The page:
Top 4 Mercy Street Inspired Sites to Visit in Alexandria

PBS original drama Mercy Street is inspired by real events from Alexandria’s Civil War history. Today visitors to Alexandria can experience the Mercy Street story up close at the historic sites where the real-life soldiers, doctors and nurses depicted in the series lived out divided loyalties and moral dilemmas during the longest Union occupation of any Confederate city. Below are the top four Mercy Street sites to explore in Alexandria.

More Mercy Street Inspired Experiences in Alexandria.

The Site of the Mansion House Hospital

Mansion House Civil War Era Mansion House

Mansion House Hospital during Civil War
Courtesy of the Library of Congress

Mansion House Hospital today
Remaining portion of the building at 133 N. Fairfax St.

Mercy Street takes place at James Green’s Mansion House Hotel, a luxury hotel seized as a hospital for Union troops. A portion of the Mansion House Hospital still stands at the corner of N. Fairfax and Cameron streets (133 N. Fairfax Street) as the only remaining Mansion House building used as a hospital by the US Army. Also known as the historic Bank of Alexandria building, it is now leased to a private business. Mercy Street characters Mary Phinney, a nurse and Dorothea Dix, known as “Miss Dix,” the formidable superintendent of Union Army nurses, are based on real women who were at Mansion House Hospital. The hotel and hospital was once a larger building, stretching across the front lawn of the Carlyle House, blocking the home from street view. The Carlyle House, owned by the Green family, was housing for the doctors, surgeons and VIP guests and patients. Today, the Carlyle House is open for tours and and features an exhibit on the Mansion House Hospital.


Carlyle House - The Green Family Home

Carlyle House

Mansion House owner James Green resided at the adjacent Carlyle House along with his wife and daughter Emma (all characters on the PBS show). Today, Carlyle House still stands on the grounds of the former hospital, operating as a museum. Visitors can see an exhibit of Civil War artifacts from Mansion House hospital, including Frank Stringfellow’s spy supplies and Civil War era medical instruments, and they can explore older stories of Alexandria’s history. The exhibit, "Who These Wounded Are: The Extraordinary Stories of the Mansion House Hospital" features an interpretation of period hospital rooms and doctor/officer housing, plus stories of nurse Mary Phinney.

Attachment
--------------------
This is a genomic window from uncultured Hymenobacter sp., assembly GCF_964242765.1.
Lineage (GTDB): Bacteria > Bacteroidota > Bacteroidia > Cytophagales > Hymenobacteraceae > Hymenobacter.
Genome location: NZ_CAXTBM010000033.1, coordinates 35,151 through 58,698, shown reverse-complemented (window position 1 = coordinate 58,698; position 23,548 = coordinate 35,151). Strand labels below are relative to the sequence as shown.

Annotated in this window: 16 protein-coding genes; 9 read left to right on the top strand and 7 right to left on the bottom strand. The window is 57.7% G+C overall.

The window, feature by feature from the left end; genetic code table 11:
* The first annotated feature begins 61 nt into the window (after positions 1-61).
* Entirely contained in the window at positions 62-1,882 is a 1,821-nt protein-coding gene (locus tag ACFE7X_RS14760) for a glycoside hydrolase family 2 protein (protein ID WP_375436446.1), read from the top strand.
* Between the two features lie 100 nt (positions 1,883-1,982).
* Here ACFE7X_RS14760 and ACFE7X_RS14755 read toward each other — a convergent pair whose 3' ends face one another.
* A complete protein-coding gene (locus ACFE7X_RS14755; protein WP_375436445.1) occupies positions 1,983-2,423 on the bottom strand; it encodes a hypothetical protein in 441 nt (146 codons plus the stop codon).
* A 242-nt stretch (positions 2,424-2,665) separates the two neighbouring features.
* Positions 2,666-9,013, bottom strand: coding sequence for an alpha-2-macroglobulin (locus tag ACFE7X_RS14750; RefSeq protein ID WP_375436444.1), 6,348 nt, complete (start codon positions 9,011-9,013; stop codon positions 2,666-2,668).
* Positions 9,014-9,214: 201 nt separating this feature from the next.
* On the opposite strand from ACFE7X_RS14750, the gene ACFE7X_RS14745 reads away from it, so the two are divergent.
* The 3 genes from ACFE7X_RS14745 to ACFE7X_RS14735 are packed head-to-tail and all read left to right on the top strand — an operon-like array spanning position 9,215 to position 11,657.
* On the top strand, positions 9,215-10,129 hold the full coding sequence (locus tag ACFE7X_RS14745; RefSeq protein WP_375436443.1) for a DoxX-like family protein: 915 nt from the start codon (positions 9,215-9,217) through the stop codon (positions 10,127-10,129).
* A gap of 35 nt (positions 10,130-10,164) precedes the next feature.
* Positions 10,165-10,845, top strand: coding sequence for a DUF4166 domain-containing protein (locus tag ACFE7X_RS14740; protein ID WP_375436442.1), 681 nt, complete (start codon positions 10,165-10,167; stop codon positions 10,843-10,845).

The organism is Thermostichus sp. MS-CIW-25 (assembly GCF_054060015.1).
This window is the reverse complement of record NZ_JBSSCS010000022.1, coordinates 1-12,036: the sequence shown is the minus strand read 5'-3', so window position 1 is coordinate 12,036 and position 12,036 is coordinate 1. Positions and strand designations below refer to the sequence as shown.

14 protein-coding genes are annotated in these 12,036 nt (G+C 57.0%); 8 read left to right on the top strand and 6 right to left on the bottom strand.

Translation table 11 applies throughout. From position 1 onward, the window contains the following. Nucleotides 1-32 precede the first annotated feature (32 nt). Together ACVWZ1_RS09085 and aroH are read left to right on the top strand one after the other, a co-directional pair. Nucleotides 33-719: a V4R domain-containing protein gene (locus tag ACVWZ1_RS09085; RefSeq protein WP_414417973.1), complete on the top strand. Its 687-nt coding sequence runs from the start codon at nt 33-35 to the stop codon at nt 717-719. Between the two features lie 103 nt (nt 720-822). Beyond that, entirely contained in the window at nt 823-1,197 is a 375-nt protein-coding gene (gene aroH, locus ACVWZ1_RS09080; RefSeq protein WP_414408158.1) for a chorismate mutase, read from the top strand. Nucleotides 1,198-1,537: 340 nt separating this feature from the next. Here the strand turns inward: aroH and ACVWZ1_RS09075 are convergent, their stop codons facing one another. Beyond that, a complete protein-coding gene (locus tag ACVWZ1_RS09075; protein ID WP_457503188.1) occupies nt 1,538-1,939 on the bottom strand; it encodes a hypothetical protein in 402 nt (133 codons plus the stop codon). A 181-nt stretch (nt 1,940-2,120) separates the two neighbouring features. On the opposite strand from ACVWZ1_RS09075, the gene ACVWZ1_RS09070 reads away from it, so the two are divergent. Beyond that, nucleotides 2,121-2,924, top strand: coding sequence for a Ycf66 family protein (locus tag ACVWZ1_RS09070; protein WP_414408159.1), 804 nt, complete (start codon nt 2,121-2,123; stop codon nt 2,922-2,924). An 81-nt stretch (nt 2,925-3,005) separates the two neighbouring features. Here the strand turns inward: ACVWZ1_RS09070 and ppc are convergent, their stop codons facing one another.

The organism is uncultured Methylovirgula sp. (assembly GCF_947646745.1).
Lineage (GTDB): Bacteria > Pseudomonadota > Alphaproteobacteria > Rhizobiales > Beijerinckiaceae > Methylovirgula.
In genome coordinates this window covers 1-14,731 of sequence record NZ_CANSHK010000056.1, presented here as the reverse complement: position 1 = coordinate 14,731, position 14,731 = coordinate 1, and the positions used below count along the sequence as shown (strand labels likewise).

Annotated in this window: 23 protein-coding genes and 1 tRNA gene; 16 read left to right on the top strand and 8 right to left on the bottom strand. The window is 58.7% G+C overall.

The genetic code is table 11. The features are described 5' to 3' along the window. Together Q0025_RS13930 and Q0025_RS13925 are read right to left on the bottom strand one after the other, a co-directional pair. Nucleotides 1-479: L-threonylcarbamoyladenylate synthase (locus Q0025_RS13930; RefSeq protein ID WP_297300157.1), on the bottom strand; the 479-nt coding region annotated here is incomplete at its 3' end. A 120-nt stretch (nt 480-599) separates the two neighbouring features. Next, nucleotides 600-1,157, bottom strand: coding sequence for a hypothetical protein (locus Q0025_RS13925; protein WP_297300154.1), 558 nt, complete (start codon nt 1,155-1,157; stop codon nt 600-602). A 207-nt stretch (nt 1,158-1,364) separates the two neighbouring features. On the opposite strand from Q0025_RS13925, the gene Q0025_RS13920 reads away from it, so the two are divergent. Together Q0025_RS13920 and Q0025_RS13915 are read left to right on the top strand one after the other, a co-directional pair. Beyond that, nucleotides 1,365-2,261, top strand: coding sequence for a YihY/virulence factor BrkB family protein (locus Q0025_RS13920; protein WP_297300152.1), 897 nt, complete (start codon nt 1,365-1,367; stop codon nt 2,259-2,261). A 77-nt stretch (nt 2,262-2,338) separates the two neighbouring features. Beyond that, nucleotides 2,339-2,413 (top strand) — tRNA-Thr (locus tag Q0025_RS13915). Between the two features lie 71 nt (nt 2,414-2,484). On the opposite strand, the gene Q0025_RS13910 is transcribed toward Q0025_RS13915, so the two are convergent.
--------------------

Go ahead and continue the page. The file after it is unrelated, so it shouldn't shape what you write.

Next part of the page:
Stabler-Leadbeater Apothecary Museum

The Stabler-Leadbeater Apothecary remained open and operational when Alexandria was occupied during the Civil War. The Green Family and Union hospital staff shopped here to purchase everything from Laudanum to Cologne. Today, visitors can take a guided tour and experience the historic space where occupied Alexandria came to shop. In 2017, view a new exhibit “This Terrible Disease” opening on January 13 and explore the themes of Mercy Street with the “Apothecary of Mercy Specialty Tour” at 12:15 p.m. the 2nd Sunday January, February, March and April.


Alexandria Black History Museum

Mercy Street actor L. Scott Caldwell (also known as Rose on the hit TV show Lost) visited Alexandria’s Black History Museum and met with museum director Audrey Davis to research her role on the show. Ms. Caldwell plays Belinda, a former slave and current servant of the Green family who owned the Mansion House Hospital. Museum Director Audrey Davis was a historical consultant on the show, due to her expertise on the unique juxtaposition of enslaved and free African Americans co-existing in Alexandria during the Civil War. Today, visitors can explore the museum’s exhibits detailing the courageous journey from Civil War to Civil Rights.

View the new exhibit “Before the Spirits Are Swept Away: African American Historic Site Paintings by Sherry Z. Sanabria” through May 29, 2017, featuring over 20 paintings by artist Sherry Z. Sanabria (1937-2014) who worked in the DC metro area since 1975. The paintings in this series honor the lives of African Americans who survived slavery and years of racial injustice, but whose presence defined the American landscape.